Since its creation, the NSF has become one of the most effective government agencies, and one in which we can all take pride. It has been copied and emulated in many countries, and the success of the NSF and other similar federal agencies, like the Department of Energy and the National Institutes of Health, has led many talented young researchers around the world to make their careers and innovations in the United States.
There are important policy issues in funding basic science, and one of them is implicitly raised by the list of projects identified by Rep. Smith: Should the NSF be funding social science? The NSF, like any large organization, will also occasionally make mistakes, but it is certainly unclear whether Rep. Smith has been any more successful in finding one than Sarah Palin has been. These issues are also best addressed by peer review, and they should not be used as an excuse by politicians to rewrite the charter of basic science funding and legislate against the scientific method any more than the occasional controversial jury decision should be used as an excuse to destroy the foundation of our system of justice.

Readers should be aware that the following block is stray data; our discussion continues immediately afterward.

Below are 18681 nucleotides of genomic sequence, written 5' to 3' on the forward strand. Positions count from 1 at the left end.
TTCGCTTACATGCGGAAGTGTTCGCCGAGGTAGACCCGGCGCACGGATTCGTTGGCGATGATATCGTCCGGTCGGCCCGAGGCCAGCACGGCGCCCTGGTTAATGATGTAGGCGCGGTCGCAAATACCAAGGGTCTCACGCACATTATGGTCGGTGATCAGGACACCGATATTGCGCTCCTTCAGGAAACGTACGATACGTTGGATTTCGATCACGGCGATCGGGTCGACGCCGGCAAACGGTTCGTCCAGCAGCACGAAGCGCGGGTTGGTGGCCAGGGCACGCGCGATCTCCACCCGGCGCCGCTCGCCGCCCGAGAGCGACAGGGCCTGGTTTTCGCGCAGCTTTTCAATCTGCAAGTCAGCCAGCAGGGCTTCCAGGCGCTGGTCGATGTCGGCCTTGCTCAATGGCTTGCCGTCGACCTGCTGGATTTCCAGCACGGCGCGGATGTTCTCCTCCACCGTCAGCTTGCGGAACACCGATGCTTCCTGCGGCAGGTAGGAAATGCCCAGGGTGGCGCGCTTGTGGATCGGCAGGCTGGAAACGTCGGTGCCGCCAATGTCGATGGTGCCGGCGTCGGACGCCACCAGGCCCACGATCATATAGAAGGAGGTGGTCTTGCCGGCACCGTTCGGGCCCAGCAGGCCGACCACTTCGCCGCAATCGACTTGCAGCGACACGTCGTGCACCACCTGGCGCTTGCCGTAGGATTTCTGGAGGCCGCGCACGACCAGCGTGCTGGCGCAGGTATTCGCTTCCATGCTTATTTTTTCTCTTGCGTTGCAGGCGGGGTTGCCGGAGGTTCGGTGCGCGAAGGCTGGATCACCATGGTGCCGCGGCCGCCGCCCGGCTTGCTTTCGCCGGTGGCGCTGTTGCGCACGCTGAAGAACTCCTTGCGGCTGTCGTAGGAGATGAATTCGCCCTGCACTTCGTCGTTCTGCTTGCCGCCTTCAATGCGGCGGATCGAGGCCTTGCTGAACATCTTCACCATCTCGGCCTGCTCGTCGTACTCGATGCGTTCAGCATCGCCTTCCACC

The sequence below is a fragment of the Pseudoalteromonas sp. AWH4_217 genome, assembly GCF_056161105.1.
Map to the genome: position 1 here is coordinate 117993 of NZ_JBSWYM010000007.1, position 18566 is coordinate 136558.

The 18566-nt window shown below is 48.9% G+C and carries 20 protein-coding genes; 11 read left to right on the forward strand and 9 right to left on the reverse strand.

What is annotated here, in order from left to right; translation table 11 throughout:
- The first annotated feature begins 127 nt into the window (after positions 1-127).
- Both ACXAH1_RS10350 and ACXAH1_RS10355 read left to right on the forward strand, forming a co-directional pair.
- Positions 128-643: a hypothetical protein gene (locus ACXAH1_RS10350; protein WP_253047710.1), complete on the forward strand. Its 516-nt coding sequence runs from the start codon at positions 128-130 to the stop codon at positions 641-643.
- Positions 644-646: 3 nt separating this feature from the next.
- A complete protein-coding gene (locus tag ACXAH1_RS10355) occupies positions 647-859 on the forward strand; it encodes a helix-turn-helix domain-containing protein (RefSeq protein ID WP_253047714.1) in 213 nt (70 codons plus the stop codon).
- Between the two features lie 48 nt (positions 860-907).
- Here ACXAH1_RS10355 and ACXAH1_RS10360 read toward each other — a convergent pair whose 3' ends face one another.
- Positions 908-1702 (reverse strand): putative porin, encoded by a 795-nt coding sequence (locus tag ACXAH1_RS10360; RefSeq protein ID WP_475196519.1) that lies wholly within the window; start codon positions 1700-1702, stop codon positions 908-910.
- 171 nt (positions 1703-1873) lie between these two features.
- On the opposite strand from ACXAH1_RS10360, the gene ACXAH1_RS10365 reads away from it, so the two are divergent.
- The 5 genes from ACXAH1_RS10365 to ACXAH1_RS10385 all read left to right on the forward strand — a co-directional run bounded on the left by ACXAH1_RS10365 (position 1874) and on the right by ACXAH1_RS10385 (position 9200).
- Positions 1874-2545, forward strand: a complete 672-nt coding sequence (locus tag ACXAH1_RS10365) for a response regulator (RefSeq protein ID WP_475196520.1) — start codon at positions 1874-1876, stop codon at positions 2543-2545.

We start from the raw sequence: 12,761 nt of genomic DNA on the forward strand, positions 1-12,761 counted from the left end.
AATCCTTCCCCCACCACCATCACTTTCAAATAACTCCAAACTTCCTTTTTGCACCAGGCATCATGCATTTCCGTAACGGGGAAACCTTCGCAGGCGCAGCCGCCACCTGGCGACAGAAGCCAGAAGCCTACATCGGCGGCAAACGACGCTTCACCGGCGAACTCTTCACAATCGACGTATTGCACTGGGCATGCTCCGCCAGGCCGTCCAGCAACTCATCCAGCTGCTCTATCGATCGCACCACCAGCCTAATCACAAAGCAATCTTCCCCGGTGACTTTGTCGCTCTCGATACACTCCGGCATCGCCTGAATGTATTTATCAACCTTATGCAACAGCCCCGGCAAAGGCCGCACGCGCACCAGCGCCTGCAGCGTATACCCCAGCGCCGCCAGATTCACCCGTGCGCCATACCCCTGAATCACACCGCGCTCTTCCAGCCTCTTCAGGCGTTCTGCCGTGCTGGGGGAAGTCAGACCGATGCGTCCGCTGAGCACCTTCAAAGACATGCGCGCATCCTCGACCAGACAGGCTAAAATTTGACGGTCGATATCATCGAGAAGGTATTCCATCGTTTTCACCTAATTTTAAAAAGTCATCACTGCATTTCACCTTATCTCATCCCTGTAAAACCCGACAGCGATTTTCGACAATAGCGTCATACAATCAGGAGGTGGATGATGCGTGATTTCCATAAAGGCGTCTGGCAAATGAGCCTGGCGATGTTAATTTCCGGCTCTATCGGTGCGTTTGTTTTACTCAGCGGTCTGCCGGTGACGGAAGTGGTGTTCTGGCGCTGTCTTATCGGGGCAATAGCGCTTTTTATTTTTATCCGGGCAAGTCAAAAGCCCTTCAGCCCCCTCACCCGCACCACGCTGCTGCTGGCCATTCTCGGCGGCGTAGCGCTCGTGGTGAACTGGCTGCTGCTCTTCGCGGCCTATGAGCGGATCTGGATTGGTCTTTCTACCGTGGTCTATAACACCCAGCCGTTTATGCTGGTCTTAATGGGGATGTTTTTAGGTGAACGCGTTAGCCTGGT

Ultimately, the congressman's proposals for the NSF distract us, and him, from the financial incompetence of Congress: The entire budget of the NSF is a drop in the bucket compared with the sequester, and compared with the scale of the budget compromise that needs to be made. Rather than try to micromanage issues in which he has very limited competency, Rep. Smith should focus his skills where he can be most effective and perform the public service for which he was elected by finding good political compromises and passing a federal budget.
Politicians are driven by imperatives other than truth and value. Their primary concern is typically reelection. What makes juries and peer review so much more effective is that almost no one actually wants the job, so the ultimate motivation is civic responsibility; juries thus tend to be more disinterested and objective and, in the end, motivated by doing the greater good for their society. Politics is often the antithesis of this: As Douglas Adams observed, "anyone who is capable of getting themselves made President should on no account be allowed to do the job." While this ideal is sadly unattainable in politics, it is alive and functioning very well when it comes to peer review and juries.
So when I receive yet another request to do a peer review, just like when I receive another jury summons, I will grit my teeth and resent the distraction from what I would rather be doing but knuckle down and do my duty to the scientific community, because I know that the alternatives, such as a scientific Star Chamber, are indeed far, far worse.
Disclaimer: In the interests of full disclosure, my research in theoretical physics is supported by the University of Southern California (USC) and in part by grant from the U.S. Department of Energy (DOE). The views expressed here are solely mine and do not necessarily reflect those of USC or the DOE.